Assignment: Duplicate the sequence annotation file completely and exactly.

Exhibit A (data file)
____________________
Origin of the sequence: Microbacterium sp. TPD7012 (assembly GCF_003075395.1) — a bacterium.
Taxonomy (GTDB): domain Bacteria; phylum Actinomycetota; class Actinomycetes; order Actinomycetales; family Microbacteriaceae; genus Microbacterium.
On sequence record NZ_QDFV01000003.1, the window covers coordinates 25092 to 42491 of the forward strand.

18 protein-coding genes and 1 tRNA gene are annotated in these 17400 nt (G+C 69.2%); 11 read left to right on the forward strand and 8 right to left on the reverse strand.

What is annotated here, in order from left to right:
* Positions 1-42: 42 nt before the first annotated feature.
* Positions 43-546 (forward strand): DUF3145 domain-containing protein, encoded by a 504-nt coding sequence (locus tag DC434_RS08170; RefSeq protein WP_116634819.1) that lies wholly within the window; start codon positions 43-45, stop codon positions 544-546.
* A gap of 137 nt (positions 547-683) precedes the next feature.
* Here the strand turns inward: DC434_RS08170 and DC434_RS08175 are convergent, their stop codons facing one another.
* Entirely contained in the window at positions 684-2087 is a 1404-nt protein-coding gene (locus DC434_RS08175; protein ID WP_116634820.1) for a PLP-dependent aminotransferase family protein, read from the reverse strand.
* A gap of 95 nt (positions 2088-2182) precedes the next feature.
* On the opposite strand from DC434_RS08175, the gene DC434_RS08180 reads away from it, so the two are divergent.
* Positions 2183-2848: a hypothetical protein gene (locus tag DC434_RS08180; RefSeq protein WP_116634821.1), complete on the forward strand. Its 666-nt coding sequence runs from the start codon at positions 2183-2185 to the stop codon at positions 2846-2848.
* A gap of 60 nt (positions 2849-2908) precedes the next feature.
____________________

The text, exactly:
Origin of the sequence: Microbacterium sp. TPD7012 (assembly GCF_003075395.1) — a bacterium.
Taxonomy (GTDB): domain Bacteria; phylum Actinomycetota; class Actinomycetes; order Actinomycetales; family Microbacteriaceae; genus Microbacterium.
On sequence record NZ_QDFV01000003.1, the window covers coordinates 25092 to 42491 of the forward strand.

18 protein-coding genes and 1 tRNA gene are annotated in these 17400 nt (G+C 69.2%); 11 read left to right on the forward strand and 8 right to left on the reverse strand.

What is annotated here, in order from left to right:
* Positions 1-42: 42 nt before the first annotated feature.
* Positions 43-546 (forward strand): DUF3145 domain-containing protein, encoded by a 504-nt coding sequence (locus tag DC434_RS08170; RefSeq protein WP_116634819.1) that lies wholly within the window; start codon positions 43-45, stop codon positions 544-546.
* A gap of 137 nt (positions 547-683) precedes the next feature.
* Here the strand turns inward: DC434_RS08170 and DC434_RS08175 are convergent, their stop codons facing one another.
* Entirely contained in the window at positions 684-2087 is a 1404-nt protein-coding gene (locus DC434_RS08175; protein ID WP_116634820.1) for a PLP-dependent aminotransferase family protein, read from the reverse strand.
* A gap of 95 nt (positions 2088-2182) precedes the next feature.
* On the opposite strand from DC434_RS08175, the gene DC434_RS08180 reads away from it, so the two are divergent.
* Positions 2183-2848: a hypothetical protein gene (locus tag DC434_RS08180; RefSeq protein WP_116634821.1), complete on the forward strand. Its 666-nt coding sequence runs from the start codon at positions 2183-2185 to the stop codon at positions 2846-2848.
* A gap of 60 nt (positions 2849-2908) precedes the next feature.